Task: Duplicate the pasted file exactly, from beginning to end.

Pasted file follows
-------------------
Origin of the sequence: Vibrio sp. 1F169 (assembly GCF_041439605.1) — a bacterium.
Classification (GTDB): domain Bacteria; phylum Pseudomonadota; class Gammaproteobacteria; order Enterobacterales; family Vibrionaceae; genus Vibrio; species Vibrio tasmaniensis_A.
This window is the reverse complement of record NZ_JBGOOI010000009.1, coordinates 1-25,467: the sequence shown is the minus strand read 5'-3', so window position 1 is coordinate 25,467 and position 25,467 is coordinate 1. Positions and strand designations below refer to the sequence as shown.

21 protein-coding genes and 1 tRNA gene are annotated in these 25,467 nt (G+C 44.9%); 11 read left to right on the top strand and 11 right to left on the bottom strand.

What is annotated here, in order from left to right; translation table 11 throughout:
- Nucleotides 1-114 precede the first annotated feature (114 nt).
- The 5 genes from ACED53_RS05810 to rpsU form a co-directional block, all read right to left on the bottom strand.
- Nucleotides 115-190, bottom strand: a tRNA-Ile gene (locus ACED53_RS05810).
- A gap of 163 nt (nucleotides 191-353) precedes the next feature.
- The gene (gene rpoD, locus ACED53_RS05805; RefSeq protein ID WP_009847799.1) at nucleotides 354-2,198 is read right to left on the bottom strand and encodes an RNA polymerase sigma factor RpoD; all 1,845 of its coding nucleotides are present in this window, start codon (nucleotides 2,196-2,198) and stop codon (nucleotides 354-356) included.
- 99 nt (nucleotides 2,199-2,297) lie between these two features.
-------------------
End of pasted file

Origin of the sequence: Vibrio sp. 1F169 (assembly GCF_041439605.1) — a bacterium.
Classification (GTDB): domain Bacteria; phylum Pseudomonadota; class Gammaproteobacteria; order Enterobacterales; family Vibrionaceae; genus Vibrio; species Vibrio tasmaniensis_A.
This window is the reverse complement of record NZ_JBGOOI010000009.1, coordinates 1-25,467: the sequence shown is the minus strand read 5'-3', so window position 1 is coordinate 25,467 and position 25,467 is coordinate 1. Positions and strand designations below refer to the sequence as shown.

21 protein-coding genes and 1 tRNA gene are annotated in these 25,467 nt (G+C 44.9%); 11 read left to right on the top strand and 11 right to left on the bottom strand.

What is annotated here, in order from left to right; translation table 11 throughout:
- Nucleotides 1-114 precede the first annotated feature (114 nt).
- The 5 genes from ACED53_RS05810 to rpsU form a co-directional block, all read right to left on the bottom strand.
- Nucleotides 115-190, bottom strand: a tRNA-Ile gene (locus ACED53_RS05810).
- A gap of 163 nt (nucleotides 191-353) precedes the next feature.
- The gene (gene rpoD, locus ACED53_RS05805; RefSeq protein ID WP_009847799.1) at nucleotides 354-2,198 is read right to left on the bottom strand and encodes an RNA polymerase sigma factor RpoD; all 1,845 of its coding nucleotides are present in this window, start codon (nucleotides 2,196-2,198) and stop codon (nucleotides 354-356) included.
- 99 nt (nucleotides 2,199-2,297) lie between these two features.